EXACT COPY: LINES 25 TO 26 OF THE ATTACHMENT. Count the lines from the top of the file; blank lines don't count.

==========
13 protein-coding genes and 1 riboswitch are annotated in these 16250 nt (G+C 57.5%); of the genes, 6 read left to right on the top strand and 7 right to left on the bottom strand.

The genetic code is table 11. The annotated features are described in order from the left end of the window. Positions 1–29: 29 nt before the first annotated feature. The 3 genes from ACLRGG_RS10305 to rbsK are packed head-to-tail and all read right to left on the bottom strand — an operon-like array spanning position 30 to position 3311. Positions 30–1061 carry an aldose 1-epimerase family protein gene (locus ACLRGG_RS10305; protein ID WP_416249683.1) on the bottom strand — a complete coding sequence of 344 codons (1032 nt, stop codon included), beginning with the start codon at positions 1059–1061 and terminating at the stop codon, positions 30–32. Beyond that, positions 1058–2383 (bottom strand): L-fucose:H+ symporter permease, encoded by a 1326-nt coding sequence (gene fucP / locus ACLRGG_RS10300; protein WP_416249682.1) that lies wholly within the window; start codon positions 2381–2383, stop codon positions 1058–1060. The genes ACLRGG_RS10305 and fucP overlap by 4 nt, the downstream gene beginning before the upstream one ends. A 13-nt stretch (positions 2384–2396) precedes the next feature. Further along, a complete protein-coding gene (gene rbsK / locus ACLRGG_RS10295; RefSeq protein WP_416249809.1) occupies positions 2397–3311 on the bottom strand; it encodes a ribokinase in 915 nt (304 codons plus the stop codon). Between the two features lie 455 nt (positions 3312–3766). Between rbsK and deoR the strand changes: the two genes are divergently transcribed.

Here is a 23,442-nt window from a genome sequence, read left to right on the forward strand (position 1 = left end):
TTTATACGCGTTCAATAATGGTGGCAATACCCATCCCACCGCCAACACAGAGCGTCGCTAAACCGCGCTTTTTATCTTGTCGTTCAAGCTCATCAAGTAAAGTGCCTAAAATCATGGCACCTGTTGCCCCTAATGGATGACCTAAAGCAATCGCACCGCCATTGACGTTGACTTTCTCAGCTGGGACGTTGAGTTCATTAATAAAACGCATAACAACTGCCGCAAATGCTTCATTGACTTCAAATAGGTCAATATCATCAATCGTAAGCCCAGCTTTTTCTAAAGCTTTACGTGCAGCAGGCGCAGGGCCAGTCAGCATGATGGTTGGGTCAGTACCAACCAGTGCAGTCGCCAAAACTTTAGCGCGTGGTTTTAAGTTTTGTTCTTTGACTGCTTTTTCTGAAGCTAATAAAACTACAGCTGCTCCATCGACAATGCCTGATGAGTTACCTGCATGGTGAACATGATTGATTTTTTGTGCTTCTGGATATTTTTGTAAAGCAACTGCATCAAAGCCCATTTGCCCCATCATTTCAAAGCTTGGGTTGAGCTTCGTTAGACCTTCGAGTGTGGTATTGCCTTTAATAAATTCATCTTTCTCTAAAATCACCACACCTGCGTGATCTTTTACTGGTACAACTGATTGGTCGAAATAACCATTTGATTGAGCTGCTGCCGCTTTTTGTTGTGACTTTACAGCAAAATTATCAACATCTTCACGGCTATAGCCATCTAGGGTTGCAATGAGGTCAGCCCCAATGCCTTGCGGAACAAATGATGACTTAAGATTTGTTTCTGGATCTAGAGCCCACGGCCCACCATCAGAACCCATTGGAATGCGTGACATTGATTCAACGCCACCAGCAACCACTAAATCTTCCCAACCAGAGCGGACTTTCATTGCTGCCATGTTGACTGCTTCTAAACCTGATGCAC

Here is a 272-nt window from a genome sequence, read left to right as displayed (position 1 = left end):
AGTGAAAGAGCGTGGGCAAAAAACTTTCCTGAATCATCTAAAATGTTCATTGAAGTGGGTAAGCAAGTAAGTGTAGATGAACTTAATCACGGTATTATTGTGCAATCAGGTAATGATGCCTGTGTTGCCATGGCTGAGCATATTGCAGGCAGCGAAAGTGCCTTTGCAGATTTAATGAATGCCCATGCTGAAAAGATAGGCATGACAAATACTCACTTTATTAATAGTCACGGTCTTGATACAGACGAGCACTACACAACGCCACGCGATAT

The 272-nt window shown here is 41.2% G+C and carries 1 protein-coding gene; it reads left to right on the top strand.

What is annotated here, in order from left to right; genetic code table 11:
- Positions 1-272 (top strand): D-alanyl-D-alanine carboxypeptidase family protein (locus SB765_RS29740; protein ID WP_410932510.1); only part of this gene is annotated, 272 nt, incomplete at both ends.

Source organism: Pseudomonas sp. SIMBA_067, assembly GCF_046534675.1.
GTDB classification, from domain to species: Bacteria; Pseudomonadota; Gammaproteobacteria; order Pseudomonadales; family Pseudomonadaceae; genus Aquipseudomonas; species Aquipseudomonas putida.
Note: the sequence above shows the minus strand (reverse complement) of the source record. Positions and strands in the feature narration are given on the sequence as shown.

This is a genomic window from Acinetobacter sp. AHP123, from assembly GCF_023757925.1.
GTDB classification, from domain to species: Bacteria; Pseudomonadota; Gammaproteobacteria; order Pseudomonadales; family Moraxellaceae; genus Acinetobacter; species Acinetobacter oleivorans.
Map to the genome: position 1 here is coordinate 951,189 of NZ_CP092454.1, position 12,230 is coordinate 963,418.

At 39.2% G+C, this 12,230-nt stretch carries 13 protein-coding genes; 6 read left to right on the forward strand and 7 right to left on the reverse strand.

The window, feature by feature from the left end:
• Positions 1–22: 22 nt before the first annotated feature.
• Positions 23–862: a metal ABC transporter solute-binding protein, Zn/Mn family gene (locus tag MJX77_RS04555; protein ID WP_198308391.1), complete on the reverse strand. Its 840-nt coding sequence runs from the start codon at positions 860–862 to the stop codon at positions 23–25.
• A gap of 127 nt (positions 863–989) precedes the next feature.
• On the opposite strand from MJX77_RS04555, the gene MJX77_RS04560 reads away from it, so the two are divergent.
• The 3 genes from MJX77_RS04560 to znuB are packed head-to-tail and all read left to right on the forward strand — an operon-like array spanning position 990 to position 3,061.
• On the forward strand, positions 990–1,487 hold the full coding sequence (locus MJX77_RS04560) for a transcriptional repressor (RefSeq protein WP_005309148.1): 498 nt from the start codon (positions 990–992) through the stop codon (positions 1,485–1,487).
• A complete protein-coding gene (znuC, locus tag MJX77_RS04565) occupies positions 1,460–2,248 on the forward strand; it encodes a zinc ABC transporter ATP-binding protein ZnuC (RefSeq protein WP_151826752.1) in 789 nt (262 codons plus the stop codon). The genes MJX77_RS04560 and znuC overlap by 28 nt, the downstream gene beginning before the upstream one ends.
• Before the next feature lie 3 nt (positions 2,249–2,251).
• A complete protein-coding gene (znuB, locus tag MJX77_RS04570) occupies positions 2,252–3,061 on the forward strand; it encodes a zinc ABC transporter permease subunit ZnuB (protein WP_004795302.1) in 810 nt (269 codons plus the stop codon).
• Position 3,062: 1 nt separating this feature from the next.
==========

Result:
• Before the next feature lie 3 nt (positions 2,249–2,251).
• A complete protein-coding gene (znuB, locus tag MJX77_RS04570) occupies positions 2,252–3,061 on the forward strand; it encodes a zinc ABC transporter permease subunit ZnuB (protein WP_004795302.1) in 810 nt (269 codons plus the stop codon).